While prescriptivism has its uses, particularly when it comes to establishing communication standards within organizations—for instance, the style guides used by many news organizations or the syntax of a programming language—it also has plenty of weaknesses.
For one thing, natural languages are constantly changing and any attempt to nail them down with a set of hard and fast rules is bound to distort how that language is used in practice. (This hasn’t stopped some language groups, like Francophones, from creating organizations dedicated to keeping their languages pure, however.) Moreover, any given language usually has a collection of dialects and choosing one dialect as “correct” has historically been wielded as a political tool that often has racist and classist motivations.
“When we talk about English that is ‘correct’ or ‘standard,’ we’re talking about one specific register of English that is used in certain formal contexts,” Solomon said. “Non-standard English also follows a set of sophisticated rules and patterns, though it’s easy to overlook this if you don’t understand the basics of how language works.”
In the mid-twentieth century prescriptivism was supplemented with linguistic descriptivism, which aims to catalog the ways language is used in practice—like using data as a singular noun, for instance. Indeed, Sokolowski pointed to the Merriam-Webster entry for “data,” which notes that both singular and plural constructions are “standard” in English. Thus, Sokolowski told me over Twitter, “anyone who ‘corrects’ you for noncount use of ‘data’ is being pedantic (and probably rude).”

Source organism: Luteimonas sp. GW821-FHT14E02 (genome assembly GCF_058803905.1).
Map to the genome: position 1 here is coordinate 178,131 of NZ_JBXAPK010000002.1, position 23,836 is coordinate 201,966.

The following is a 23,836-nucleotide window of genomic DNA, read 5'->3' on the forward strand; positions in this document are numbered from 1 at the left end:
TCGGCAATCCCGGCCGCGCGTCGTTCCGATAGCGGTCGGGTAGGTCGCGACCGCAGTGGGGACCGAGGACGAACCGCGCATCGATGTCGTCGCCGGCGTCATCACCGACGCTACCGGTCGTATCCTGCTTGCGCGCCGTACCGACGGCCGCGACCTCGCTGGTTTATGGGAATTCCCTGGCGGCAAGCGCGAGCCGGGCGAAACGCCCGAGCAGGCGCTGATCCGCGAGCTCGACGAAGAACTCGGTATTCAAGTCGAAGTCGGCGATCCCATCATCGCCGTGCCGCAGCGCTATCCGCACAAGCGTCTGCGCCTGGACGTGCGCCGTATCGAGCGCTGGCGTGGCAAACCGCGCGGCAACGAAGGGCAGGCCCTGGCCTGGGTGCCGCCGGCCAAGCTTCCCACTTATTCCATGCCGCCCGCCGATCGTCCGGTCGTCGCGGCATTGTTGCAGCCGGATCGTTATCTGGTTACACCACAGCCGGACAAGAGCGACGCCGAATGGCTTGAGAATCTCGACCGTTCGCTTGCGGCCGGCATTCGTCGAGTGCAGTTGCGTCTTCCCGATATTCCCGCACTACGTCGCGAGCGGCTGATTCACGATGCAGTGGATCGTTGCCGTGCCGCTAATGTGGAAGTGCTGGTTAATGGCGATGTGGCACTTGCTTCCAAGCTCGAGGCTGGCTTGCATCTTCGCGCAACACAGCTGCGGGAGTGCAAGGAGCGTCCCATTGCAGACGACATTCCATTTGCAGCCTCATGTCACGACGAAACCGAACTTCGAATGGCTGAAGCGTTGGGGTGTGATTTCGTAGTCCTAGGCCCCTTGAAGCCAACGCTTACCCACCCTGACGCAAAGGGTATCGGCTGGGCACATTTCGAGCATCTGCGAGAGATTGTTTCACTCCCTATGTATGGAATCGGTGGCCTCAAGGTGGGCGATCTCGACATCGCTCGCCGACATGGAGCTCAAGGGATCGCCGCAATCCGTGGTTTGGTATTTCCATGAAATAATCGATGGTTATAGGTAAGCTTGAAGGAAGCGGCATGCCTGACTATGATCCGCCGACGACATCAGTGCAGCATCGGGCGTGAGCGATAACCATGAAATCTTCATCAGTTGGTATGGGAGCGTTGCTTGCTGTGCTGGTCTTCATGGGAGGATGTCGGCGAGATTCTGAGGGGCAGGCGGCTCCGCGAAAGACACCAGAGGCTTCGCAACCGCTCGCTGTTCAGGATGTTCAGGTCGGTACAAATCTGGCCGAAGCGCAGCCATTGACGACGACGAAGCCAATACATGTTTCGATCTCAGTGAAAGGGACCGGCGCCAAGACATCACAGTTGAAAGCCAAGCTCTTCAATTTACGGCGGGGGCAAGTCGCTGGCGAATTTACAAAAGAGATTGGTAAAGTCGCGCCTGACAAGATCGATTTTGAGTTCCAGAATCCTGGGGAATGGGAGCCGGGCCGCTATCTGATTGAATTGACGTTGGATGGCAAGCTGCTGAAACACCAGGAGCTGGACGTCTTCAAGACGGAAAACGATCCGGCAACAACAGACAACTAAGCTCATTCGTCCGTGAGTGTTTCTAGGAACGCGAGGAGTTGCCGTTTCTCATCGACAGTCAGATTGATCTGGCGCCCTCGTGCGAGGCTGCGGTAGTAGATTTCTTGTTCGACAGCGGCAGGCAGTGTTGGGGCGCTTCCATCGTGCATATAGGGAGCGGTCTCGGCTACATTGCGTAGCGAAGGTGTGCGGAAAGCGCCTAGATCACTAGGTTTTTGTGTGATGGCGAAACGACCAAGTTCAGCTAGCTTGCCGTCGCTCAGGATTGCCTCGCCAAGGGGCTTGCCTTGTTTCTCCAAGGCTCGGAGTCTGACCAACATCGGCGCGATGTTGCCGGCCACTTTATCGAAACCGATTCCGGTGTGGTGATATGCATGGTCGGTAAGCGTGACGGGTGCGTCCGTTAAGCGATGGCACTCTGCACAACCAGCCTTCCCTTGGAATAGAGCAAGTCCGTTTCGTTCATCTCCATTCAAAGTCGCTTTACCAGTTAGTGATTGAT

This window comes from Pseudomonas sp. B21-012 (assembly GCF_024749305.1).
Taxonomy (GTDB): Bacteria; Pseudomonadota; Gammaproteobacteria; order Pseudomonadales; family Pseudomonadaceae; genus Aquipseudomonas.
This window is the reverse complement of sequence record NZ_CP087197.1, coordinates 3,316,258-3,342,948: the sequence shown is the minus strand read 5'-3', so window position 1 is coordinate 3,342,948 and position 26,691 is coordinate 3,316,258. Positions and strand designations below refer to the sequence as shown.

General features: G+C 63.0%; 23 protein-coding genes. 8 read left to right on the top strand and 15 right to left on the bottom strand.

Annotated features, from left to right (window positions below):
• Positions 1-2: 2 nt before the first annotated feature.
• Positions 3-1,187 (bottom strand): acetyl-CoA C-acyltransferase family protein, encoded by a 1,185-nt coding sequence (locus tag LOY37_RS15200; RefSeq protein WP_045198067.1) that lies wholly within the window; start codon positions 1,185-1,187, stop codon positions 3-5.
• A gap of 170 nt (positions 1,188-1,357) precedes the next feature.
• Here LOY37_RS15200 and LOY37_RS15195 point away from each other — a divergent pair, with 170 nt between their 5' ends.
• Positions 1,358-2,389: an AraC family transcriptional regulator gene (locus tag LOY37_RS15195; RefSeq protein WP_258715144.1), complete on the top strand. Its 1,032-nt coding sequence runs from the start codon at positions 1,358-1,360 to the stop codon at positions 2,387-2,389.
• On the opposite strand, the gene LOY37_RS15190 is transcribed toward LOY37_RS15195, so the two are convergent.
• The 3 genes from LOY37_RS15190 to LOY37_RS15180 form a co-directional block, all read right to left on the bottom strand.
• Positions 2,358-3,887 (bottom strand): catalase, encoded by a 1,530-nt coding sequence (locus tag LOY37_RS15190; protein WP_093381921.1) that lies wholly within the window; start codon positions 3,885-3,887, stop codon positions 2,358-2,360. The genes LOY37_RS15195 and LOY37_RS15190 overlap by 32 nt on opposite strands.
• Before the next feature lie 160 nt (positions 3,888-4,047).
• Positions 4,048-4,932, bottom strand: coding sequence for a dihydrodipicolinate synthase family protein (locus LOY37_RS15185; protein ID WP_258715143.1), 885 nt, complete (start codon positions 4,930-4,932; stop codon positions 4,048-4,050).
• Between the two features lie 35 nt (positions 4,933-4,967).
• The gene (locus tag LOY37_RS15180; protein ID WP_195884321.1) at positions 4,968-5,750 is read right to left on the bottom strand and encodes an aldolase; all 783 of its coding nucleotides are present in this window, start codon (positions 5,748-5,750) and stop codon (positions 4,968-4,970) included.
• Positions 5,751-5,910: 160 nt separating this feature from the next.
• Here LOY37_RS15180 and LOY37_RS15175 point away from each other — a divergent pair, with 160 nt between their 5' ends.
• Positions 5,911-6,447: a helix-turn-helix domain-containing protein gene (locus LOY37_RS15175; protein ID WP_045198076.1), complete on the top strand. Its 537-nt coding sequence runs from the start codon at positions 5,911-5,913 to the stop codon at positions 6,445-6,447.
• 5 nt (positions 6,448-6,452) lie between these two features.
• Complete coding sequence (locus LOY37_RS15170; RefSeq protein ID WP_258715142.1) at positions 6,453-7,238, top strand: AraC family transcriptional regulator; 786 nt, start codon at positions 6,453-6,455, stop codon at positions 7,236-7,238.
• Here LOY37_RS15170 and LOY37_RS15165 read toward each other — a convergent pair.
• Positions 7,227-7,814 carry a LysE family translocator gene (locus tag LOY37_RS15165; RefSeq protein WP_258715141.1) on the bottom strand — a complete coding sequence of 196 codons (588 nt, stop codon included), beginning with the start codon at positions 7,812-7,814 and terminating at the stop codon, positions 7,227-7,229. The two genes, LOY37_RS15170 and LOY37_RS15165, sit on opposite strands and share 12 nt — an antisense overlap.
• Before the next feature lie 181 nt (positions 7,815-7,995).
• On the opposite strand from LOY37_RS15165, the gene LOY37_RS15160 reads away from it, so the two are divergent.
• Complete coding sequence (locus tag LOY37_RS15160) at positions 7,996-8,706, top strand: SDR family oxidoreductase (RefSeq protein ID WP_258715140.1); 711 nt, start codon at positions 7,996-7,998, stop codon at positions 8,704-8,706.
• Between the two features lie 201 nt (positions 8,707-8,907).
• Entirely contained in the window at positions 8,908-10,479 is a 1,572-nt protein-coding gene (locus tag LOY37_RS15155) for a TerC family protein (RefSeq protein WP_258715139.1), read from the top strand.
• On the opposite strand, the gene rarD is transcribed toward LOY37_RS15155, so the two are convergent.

It’s the job of lexicographers like Solomon and Sokolowski to determine what is considered grammatical based actual usage when compiling a dictionary entry for a word. But at what point is the usage of a word considered widespread enough to warrant inclusion in a dictionary?
According to Solomon, lexicographers use language corpora—large collections of written material—to analyze how language is used in practice and determine what should be included in a dictionary. She pointed to the NOW corpus as an example, which contains 5.9 billion words drawn from 20 different English magazines since 2010. It is the largest language corpus available and grows by around 4 million words everyday.
Solomon used the NOW corpus to look up what verbs are most likely to follow “data” and found that “is” is over seven times more likely to appear after “data” than “are,” so people reading the news are far more likely to encounter the allegedly ungrammatical use of “data” than the grammatically correct version. In short, the use of “data” has clearly changed in popular speech and it’s time to acknowledge that.
“People who take the time to learn grammatical rules in school can sometimes get very, very attached to those specific rules,” Solomon said. “While grammar definitely helps us communicate in a way that can be understood by our audience, it’s not at all set in stone from when we learned in grammar school. Dictionaries are a work in progress.”
- Data Is Vs Data Are
- Semantic Bleaching
- Jane Solomon
- Peter Sokolowski